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Buxbury Hill Long Barrow

Long Barrow


The Clubmen were neutralist groups in the south and west of England during the Civil War, who were more interested in traditional country values than taking sides.
[The Clubmen's] places of rendezvous, mostly ancient hill-forts, are also helpful [for determining the distribution of allegiances], for normally they are unlikely to have attracted people from more than ten or twelve miles away. A warrant of the Wiltshire Clubmen calls on the inhabitants of Dinton to appear at Buxbury, less than four miles to the south, by nine o'clock on 26th May, "to confer with your neighbouring parishes about matters concerning your and their defence and safety*".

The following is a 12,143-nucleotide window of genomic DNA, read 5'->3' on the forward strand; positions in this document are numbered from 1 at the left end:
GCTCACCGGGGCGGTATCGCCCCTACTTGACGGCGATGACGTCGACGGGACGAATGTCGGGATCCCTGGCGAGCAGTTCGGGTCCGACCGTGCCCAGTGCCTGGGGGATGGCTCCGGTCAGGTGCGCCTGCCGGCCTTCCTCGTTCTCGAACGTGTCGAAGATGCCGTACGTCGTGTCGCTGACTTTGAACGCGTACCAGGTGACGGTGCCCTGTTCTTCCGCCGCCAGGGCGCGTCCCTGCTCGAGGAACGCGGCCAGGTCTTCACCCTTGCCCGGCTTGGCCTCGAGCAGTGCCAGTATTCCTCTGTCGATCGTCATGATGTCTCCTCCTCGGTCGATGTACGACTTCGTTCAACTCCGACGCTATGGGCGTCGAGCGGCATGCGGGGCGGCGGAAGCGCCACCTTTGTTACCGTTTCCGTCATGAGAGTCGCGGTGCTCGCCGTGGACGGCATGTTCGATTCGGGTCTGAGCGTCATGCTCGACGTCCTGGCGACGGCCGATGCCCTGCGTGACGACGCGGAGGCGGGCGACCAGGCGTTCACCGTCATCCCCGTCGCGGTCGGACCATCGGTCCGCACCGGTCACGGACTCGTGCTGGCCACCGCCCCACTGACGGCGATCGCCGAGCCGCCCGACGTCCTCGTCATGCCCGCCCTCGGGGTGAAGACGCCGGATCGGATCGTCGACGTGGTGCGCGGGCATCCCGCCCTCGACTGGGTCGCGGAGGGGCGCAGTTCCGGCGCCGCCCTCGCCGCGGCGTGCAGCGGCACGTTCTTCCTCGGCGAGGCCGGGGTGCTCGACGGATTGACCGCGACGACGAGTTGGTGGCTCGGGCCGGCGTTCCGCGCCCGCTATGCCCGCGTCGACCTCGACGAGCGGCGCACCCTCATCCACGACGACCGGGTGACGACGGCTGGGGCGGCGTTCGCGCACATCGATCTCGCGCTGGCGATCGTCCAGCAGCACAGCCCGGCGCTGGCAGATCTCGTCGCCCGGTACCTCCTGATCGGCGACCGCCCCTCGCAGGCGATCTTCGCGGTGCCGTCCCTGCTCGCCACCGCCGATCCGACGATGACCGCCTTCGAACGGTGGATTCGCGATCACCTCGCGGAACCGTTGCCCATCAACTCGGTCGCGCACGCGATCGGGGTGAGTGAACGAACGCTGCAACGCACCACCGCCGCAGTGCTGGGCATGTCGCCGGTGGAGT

*From 'True Informer' no 8 (14th June 1645).
From The Chalk and the Cheese: Contrasts among the English Clubmen
David Underdown
Past and Present, No. 85 (Nov., 1979), pp. 25-48

Buxbury isn't really a hill fort is it. But it is high up and it has got a round barrow and a long barrow. Let's not be picky. Today it's just above one of the Fovant WW1 badges cut into the chalk.
Rhiannon Posted by Rhiannon
24th July 2008ce
Edited 24th July 2008ce

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